3. State Corporation/LLC Name Registration Database & County Fictitious Business Name Filings
A search of your state’s corporation and LLC name registration database should be performed by businesses that intend on organizing as a corporation or an LLC, but should also be performed by other businesses as well to determine if any other companies may operate under the name you have chosen. The first two searches will reveal registered trademarks and registered domains, but they will not identify companies that are operating and lay claim to a right to use a name but have not taken the steps to apply for a trademark or register their domain name. Though you may be able to register your trademark, those previously unidentified companies may have a right superior to your right to the name under state law.
Like a search of your state’s corporation and LLC name registration database, a search of your local Fictitious Business Name (“FBN”) (aka “doing business as” or “dba”) database with your county (and the surrounding counties) will help you flush out any businesses that may be using the same name. Again, even if they have not registered their name as a trademark they may still have a right under state law to the use the name. This is especially important for businesses that will operate locally. It is also a must if your business will not operate as a corporation or LLC, as you will be required to obtain an FBN if you will operate under any name but your own name.
4. Social Networking Sites
Though not an impediment to your right to use a name, not using your company or brand name as your social media handles on Facebook and Twitter could be an obstacle to your development of your brand awareness in the future. Checking the major sites, Facebook, Twitter, YouTube, etc., is certainly necessary; but, who knows what the next social media darling will be a year from now, so it could be wise to check as many as you can. A great site to help do this is knowem.com. Simply type in the name you want and the site searches hundreds of different sites and shows you the results.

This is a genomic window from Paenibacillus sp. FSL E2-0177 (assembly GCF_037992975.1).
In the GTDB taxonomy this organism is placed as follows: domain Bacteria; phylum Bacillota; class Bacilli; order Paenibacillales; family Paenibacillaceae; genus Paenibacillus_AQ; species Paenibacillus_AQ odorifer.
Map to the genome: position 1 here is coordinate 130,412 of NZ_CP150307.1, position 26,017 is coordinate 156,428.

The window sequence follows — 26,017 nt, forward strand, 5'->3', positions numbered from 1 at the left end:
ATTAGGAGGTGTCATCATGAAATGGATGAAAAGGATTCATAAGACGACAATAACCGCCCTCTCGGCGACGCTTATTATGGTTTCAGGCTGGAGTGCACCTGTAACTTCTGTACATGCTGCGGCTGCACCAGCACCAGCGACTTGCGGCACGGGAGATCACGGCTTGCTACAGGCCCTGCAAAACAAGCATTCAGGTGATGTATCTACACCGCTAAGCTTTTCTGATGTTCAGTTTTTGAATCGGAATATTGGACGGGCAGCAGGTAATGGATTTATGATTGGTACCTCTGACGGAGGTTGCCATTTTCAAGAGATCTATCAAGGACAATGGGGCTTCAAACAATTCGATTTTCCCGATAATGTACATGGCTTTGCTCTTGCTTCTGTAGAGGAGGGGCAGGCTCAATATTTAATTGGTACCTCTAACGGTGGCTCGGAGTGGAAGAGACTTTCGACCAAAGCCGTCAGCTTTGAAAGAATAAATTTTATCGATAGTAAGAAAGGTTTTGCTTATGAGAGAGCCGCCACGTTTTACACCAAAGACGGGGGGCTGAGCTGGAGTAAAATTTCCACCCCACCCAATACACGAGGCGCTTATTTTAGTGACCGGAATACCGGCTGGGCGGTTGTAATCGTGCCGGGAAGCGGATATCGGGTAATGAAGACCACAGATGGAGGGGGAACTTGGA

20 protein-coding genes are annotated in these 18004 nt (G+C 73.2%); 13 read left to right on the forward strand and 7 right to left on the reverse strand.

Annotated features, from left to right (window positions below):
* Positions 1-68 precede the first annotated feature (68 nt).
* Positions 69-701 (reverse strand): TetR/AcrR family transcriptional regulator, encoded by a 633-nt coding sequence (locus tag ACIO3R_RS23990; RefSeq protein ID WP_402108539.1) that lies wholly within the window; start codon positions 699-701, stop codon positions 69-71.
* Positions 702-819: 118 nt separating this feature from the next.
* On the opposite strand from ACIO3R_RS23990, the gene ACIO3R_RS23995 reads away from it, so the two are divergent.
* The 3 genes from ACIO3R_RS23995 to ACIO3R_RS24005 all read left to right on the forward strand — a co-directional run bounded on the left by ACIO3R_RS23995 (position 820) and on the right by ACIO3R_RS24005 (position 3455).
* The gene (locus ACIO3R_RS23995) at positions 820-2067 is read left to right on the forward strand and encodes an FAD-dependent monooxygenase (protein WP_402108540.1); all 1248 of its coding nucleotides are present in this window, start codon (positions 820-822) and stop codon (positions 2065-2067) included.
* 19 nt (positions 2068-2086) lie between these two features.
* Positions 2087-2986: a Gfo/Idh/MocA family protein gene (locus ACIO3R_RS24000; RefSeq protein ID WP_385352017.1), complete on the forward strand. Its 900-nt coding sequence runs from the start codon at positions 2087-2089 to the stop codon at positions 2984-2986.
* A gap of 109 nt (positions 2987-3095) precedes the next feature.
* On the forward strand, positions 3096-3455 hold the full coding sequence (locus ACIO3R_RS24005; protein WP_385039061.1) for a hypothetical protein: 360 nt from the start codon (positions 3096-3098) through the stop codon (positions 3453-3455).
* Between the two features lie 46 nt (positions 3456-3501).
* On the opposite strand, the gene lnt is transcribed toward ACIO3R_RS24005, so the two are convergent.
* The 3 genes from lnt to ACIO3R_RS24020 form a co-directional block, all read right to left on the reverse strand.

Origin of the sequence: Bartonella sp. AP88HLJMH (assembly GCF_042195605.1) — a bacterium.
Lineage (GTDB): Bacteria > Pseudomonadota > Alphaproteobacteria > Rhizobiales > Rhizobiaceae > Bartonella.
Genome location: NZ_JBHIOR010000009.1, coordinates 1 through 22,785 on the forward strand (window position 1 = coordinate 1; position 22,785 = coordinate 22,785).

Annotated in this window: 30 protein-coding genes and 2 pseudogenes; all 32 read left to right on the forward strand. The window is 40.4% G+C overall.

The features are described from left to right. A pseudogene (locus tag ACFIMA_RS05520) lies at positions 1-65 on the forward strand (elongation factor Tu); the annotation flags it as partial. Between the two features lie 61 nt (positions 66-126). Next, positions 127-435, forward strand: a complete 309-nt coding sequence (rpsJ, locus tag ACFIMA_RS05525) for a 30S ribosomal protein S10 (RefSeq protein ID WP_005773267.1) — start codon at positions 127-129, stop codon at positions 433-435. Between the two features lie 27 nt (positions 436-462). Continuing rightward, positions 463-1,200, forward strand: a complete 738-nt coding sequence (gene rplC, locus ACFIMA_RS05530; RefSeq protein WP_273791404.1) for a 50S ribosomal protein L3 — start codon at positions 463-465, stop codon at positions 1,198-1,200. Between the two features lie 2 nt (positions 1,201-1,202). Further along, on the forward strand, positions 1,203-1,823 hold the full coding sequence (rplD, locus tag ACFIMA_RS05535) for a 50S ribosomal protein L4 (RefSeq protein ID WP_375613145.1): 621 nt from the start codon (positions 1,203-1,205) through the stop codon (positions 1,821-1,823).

5. Google/Yellow Pages/Local Directories Search
A general search of Google for the name you intend to use is a good idea to track down any businesses or entities operating with your chosen name that the above searches may not have turned up. It is also a good idea to perform searches in the Yellow Pages and in other local directories. While such local searches are more important for businesses that will operate with a local presence, they can also be useful for start-up businesses of all types to catch any possible name conflict problems at the outset. It is better to know of the potential conflicts going in, before they become problems, so that you can better plan your strategy and make educated decisions on how you want to proceed.
While is it always recommended that you seek professional legal advice regarding your rights to a company or brand name, if you perform these searches and your chosen name comes up clean, you should feel more secure in your right to proceed in using that name to identify your company, products or services.